The insider - Kevin Maguire finds a way back for Twiggy

Gordon's mortgage wheeze, a route back for Twiggy and a parliamentary diarist unmasked

The unseemly death of the European constitution has disturbed the PM's hunt for a holiday home in the Tuscan hills. Those fiendish French have upset plans to hand over to Gordon Brown after a UK referendum. Then there is the cancellation of a well-paid post as EC president on a handy 30-month contract. When Blair next scans the situations vacant columns, his eyes may turn to New York, where Kofi Annan is off shortly.

Brownites, however, have hit on an ingenious, if somewhat risky, means of winkling him out of No 10 sooner rather than later: inflation, lots of inflation. With rent covering just half the £16,000 monthly payments on Blair's £3.6m London retirement home, soaring mortgage rates - so the thinking goes - would force him to quit Downing Street.

Blairites are huddling together as the Brownite barbarians gather outside the Downing Street gates. Margaret "Enver" Hodge is cast as fairy godmother to tearful Stephen Twigg. Enver has two things Twiggy - vanquished in Enfield Southgate - desires more than anything in the world. Alas the first, a ministerial post, is beyond a wave of her wand, as is the second, a safe Commons seat. But wait, what's this? Wicked rumours of Hodge, 60, securing reselection in Barking only to retire on the eve of the next election in favour of Twiggy? I can hear the denials, though Lady Enver already has a familiar ring to it.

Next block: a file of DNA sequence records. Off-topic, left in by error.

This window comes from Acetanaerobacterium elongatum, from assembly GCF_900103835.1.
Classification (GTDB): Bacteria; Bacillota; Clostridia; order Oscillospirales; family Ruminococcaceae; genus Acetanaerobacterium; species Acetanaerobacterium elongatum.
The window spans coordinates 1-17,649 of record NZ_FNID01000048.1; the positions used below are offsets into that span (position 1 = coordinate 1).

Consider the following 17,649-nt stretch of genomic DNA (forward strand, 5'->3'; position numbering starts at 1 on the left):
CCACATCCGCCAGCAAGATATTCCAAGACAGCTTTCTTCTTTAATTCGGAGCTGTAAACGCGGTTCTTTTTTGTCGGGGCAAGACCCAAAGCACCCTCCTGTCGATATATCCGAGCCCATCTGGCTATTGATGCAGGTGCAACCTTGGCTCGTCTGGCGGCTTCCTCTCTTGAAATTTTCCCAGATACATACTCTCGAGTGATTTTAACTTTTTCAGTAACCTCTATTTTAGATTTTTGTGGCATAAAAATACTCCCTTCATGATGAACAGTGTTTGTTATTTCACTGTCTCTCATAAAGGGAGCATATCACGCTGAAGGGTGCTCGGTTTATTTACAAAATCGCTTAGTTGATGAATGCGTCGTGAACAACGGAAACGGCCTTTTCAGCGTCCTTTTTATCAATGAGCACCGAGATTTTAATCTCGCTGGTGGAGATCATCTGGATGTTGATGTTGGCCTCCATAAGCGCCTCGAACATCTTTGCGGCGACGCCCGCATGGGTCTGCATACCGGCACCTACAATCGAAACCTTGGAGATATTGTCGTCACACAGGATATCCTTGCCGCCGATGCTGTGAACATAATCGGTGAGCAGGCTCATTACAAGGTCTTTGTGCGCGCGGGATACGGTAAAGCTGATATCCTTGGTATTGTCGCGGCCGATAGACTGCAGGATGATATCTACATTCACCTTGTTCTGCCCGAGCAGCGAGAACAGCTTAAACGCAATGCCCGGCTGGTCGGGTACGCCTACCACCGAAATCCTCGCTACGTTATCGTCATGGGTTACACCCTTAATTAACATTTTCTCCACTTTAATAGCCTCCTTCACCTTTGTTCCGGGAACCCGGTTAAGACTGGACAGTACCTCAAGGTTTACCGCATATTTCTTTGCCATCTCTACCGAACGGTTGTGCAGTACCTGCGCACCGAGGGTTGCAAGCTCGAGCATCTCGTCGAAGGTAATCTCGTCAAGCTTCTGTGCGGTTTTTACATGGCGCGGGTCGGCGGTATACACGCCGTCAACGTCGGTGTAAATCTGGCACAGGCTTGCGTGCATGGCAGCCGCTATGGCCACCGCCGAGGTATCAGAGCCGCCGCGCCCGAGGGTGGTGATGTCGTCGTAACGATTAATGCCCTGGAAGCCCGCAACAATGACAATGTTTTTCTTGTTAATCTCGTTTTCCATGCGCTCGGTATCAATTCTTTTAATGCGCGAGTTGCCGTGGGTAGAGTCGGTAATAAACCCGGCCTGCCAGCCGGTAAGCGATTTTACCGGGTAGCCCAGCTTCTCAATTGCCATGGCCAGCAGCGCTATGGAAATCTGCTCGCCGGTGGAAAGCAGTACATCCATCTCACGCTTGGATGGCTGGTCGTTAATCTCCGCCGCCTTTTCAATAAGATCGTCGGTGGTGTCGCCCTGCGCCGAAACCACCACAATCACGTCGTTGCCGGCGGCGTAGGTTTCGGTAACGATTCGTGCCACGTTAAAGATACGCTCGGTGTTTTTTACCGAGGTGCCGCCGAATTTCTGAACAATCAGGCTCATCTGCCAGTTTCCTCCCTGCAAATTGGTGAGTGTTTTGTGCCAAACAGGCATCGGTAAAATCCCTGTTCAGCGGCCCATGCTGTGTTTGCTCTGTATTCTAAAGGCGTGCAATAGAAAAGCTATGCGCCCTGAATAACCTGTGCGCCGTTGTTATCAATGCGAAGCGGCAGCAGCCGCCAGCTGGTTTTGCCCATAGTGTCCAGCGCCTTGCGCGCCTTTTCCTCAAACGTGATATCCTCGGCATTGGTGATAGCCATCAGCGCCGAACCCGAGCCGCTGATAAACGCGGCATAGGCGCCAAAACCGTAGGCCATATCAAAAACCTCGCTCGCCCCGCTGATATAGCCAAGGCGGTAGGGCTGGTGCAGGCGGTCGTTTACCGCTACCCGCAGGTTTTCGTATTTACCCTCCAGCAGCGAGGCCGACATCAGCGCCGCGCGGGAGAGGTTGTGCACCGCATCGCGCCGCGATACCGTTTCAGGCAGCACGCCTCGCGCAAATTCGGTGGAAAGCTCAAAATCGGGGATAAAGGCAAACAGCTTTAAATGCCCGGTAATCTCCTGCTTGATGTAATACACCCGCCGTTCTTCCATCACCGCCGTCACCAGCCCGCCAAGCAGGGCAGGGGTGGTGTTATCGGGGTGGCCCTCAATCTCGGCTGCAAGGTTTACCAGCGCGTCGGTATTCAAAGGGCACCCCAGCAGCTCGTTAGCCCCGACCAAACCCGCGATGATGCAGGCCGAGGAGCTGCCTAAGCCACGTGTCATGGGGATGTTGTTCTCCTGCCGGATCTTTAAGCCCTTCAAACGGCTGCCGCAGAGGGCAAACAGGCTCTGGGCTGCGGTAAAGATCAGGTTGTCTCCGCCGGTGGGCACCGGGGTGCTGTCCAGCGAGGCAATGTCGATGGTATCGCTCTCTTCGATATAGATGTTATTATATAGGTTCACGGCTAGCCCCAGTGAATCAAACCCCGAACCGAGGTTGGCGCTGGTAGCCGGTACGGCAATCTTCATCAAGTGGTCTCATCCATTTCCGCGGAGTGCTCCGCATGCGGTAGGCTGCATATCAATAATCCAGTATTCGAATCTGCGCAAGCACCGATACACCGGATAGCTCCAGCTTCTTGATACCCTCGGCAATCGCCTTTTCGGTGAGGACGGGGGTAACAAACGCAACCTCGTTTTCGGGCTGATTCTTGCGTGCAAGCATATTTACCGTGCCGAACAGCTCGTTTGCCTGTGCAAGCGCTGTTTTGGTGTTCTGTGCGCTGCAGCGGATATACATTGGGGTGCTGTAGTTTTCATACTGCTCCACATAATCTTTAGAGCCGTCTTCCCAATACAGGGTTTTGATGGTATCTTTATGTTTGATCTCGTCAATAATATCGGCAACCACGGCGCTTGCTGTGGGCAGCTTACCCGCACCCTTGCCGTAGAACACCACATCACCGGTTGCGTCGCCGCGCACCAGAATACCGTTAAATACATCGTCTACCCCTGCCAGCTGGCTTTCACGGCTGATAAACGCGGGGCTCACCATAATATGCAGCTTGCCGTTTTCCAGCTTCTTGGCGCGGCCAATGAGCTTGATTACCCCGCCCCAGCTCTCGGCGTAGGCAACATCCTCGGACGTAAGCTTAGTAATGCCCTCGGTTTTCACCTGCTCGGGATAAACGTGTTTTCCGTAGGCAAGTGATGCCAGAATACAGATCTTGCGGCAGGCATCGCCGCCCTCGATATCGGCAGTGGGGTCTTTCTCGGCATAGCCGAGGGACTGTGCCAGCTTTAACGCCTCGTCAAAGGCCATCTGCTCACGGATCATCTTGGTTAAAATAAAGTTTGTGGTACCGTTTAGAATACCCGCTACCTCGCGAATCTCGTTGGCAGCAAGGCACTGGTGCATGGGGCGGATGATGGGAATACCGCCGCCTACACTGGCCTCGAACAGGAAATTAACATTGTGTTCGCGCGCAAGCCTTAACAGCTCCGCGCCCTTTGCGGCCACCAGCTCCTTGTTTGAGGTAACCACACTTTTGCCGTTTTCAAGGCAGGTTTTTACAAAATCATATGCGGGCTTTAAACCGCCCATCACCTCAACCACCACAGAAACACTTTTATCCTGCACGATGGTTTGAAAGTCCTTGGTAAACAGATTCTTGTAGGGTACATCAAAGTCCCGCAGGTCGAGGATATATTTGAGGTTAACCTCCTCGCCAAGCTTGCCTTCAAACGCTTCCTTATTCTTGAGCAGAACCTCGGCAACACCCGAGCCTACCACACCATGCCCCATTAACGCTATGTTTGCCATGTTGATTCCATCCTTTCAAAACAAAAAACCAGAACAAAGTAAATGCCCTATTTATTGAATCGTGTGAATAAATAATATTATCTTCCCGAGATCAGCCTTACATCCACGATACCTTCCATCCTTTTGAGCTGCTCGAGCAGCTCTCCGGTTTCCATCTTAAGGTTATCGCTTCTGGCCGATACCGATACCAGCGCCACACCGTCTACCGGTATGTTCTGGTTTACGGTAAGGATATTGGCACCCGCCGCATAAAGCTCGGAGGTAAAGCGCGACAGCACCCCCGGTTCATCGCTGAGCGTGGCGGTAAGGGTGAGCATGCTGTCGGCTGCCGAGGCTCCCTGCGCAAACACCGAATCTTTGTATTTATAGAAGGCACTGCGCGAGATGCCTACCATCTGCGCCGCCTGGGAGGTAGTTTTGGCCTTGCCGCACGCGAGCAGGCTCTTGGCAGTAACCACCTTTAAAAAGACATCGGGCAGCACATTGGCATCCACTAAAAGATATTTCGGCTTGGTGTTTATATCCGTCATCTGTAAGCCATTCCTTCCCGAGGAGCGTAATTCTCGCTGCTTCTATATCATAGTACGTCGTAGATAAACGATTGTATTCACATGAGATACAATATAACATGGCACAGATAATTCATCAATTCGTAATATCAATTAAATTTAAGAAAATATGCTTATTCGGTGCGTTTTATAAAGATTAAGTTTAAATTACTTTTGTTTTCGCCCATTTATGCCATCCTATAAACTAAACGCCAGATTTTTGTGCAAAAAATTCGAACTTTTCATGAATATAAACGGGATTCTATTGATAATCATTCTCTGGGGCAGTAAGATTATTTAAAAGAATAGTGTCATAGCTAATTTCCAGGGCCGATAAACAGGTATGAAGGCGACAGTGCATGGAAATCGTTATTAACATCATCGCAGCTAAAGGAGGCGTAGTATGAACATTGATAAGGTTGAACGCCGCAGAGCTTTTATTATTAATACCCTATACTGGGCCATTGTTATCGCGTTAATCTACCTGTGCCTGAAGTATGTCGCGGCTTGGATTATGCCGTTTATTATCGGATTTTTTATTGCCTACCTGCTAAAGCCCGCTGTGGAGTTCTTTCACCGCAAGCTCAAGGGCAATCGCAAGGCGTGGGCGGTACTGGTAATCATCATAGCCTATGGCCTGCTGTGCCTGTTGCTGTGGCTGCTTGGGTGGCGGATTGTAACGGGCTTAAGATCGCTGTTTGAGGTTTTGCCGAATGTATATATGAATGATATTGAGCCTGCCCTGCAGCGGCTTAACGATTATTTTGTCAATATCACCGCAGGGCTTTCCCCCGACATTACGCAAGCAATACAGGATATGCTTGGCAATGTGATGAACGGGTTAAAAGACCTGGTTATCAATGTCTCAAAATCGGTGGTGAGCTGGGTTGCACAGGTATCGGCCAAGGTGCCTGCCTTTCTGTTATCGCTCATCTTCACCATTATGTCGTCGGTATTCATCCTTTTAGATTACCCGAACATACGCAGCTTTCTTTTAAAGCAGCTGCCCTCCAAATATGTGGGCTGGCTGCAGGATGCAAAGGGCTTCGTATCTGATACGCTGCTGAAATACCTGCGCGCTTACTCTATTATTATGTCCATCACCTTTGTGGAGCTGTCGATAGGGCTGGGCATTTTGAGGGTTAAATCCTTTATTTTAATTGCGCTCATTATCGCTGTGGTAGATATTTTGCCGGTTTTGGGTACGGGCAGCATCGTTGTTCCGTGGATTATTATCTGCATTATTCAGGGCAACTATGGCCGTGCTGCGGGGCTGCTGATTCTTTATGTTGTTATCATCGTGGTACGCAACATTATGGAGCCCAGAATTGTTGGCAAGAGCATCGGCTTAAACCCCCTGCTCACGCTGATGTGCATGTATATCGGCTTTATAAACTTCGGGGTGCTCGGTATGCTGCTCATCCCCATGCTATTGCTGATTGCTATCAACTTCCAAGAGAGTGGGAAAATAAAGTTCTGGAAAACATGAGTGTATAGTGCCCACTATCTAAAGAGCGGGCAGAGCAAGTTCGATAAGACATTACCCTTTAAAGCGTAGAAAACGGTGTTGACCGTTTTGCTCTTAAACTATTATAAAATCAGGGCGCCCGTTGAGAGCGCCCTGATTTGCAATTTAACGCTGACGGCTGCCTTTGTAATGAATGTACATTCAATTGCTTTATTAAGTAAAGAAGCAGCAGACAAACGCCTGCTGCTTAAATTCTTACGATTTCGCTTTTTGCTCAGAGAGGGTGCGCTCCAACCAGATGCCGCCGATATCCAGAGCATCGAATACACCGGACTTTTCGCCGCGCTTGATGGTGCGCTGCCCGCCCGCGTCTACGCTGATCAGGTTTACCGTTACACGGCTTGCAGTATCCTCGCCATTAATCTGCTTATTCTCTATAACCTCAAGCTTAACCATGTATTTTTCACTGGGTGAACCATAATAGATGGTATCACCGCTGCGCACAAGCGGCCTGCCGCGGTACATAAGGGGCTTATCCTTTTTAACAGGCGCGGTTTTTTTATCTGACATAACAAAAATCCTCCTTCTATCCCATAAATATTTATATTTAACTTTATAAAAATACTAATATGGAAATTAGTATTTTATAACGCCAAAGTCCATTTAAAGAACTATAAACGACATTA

To Kingston Readers' Festival, where an unusually high proportion of people, it seems, peruse the Independent. A Q&A session reveals the obscure rag's campaign for electoral reform has the chattering classes conversing excitably in this outcrop of south-west London. One poor,

deluded soul goes so far as to predict that PR is nigh. A Whitehall anorak whispers that Brother Blair made his first flatmate, Charlie Falconer, head of a review into electoral systems to avert bloodshed in the Deputy PM's office. John Prescott opposes reform, whereas the local government minister David Miliband favours PR for English councils. Falconer, a peer without a vote in general elections, never had much time for ballot reform.

Another potential Alan Clark (or Edwina Currie) exposes himself on the Tory benches. Keeping a diary is Henry Bellingham, relative of the gunman who assassinated the 19th-century PM Spencer Perceval. The Norfolk MP let slip his secret in congratulating the Liberal Democrat new boy Jeremy Browne's maiden speech. He was overheard telling the novice: "First class, old boy. I've just put in my notebook: 'Looks like a Tory, sounds like a Tory, why isn't he a Tory?'" Horrified Browne spent the spring recess writing the first hundred reasons. Browne won in Taunton at the age of 35, which makes him a greybeard in Lib Dem terms. Some MPs may be asked for proof of age to get served alcoholic beverages.